After writing in a vacuum for years, thinking I was so different from everyone else and feeling alone, it’s wonderful to be part of RWA and Southern Magic, and to find out that I have much more in common with other writers than I ever would have thought. So it was gratifying but not really surprising to read Paula’s post on Writing Cinematically, because I use some of the same techniques. I write romantic comedy, but my favorite example of this genre isn’t a novel at all but a movie: The Sure Thing, directed by Rob Reiner and starring John Cusack and Daphne Zuniga. And one of my favorite books on writing is Writing the Romantic Comedy--we’re talking screenplay, not novel--by Billy Mernit.
What this book offers is a roadmap for plotting a screenplay (or book). It sounds a lot like Paula’s three-act structure of screenplays, or like Evan Marshall’s The Marshall Plan, or like the Discovering Story Magic plan that the members of Southern Magic have fallen in love with. All these roadmaps have many features in common, because they’re all describing a similar satisfying plot. Maybe it’s because Writing the Romantic Comedy is specific to the genre I write, but something about the language of this roadmap clicks for me better than any of the other roadmaps I’ve seen. A summary:
1. The Chemical Equation: Setup--A scene or sequence identifying the exterior and/or interior conflict (i.e., unfulfilled desire), the “what’s wrong with this picture” implied in the protagonist’s (and/or the antagonist’s) current status quo.
In The Sure Thing, we see John Cusack’s 18-year-old character, Gib, strike out with girls at his New England college. At the same college, Daphne Zuniga’s character, Allison, misses her long-time boyfriend across the country.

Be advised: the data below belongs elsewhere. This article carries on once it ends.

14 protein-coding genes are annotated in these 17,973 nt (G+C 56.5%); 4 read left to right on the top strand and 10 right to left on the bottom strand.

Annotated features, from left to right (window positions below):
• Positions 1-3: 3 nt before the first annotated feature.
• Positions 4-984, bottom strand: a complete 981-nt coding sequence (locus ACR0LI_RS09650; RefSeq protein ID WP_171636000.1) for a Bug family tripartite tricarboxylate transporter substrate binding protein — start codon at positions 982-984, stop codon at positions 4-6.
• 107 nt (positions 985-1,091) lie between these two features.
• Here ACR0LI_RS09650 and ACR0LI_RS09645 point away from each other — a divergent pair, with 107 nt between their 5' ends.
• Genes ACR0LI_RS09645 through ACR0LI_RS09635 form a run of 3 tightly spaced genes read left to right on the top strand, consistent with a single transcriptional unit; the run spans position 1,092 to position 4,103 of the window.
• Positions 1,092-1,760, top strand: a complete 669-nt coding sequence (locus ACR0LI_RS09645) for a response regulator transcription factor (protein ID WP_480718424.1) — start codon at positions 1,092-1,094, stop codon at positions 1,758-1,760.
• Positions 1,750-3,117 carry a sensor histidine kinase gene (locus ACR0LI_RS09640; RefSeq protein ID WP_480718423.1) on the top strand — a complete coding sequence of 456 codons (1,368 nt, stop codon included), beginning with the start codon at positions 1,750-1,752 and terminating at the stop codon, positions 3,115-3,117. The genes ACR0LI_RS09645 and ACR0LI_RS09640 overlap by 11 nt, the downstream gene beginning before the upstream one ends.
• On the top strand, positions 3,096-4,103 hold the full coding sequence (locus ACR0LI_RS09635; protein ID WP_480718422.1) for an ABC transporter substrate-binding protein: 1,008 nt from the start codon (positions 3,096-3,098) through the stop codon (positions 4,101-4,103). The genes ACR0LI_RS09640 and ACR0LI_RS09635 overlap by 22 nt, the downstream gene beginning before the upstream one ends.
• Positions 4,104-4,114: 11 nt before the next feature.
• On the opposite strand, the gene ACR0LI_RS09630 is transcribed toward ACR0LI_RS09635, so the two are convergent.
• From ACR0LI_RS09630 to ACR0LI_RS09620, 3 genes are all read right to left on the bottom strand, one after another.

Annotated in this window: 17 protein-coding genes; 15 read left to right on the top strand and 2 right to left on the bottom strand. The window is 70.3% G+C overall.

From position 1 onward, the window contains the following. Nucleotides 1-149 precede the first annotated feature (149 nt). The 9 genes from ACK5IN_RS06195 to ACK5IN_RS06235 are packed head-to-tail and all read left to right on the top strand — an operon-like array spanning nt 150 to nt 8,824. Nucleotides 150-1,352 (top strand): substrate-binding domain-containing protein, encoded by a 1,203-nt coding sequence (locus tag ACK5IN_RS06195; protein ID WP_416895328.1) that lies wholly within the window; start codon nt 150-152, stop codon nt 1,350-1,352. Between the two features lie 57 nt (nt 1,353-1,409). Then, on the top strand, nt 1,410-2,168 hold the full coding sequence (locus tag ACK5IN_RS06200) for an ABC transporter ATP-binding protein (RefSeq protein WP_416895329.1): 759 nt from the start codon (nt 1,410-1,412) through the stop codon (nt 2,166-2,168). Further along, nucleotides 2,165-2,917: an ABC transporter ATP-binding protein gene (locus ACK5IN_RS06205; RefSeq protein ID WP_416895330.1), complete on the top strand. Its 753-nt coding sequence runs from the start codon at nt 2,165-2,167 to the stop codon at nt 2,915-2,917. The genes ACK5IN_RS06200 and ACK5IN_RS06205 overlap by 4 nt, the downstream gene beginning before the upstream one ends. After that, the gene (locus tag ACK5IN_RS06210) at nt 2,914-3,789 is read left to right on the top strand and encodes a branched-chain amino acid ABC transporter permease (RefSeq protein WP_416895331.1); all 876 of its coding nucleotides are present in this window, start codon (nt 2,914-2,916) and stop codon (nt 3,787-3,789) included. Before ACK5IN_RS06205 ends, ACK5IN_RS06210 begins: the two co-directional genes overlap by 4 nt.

2. Cute Meet: Catalyst--The inciting incident that brings man and woman together and into conflict; an inventive but credible contrivance, often amusing, which in some way sets the tone for the action to come.
Gib and Allison have a study date that goes terribly wrong. Now he thinks she’s uptight, and she thinks he’s a pervert.
3. A Sexy Complication: Turning Point--Traditionally occurring at the end of Act 1, a new development that raises story stakes and clearly defines the protagonist’s goal; most successful when it sets man and woman at cross-purposes and/or their inner emotions at odds with the goal.
At Christmas, Gib hitches a ride across the country to visit his high school friend (Anthony Edwards) who has lined up a beautiful “sure thing” for him (Nicollette Sheridan). Allison hitches the same ride to visit her boyfriend. Forced proximity! Also, the driver (Tim Robbins) is hilarious and, to Gib and Allison, very annoying. It’s worth it to rent this movie just to hear him sing show tunes.
4. The Hook: Midpoint--A situation that irrevocably binds the protagonist with the antagonist (often while tweaking sexual tensions) and has further implications for the outcome of the relationship.
Gib and Allison find that, rather than fantasizing about Gib’s sure thing and Allison’s boyfriend, they have begun fantasizing about each other.
5. Swivel: Second Turning Point--Traditionally occurring at the end of Act 2, stakes reach their highest point as the romantic relationship’s importance jeopardizes the protagonist’s chance to succeed at his stated goal--or vice versa--and his goal shifts.
Allison overhears Gib tell the truck driver with whom they’re hitching a ride that he has a sure thing waiting for him.
6. The Dark Moment: Crisis Climax--Wherein the consequences of the swivel decision yield disaster; generally the humiliating scene where private motivations are revealed, and either the relationship and/or the protagonist’s goal is seemingly lost forever.
After trying to make each other jealous at a college party, Gib leaves with his sure thing, Allison with her boyfriend. But, still wanting each other, neither follows through.
7. Joyful Defeat: Resolution--A reconciliation that reaffirms the primal importance of the relationship; usually a happy ending that implies marriage or a serious commitment, often at the cost of some personal sacrifice to the protagonist.
Gib and Allison return to their New England college after the holidays and get together--in freshman English class. Perfect!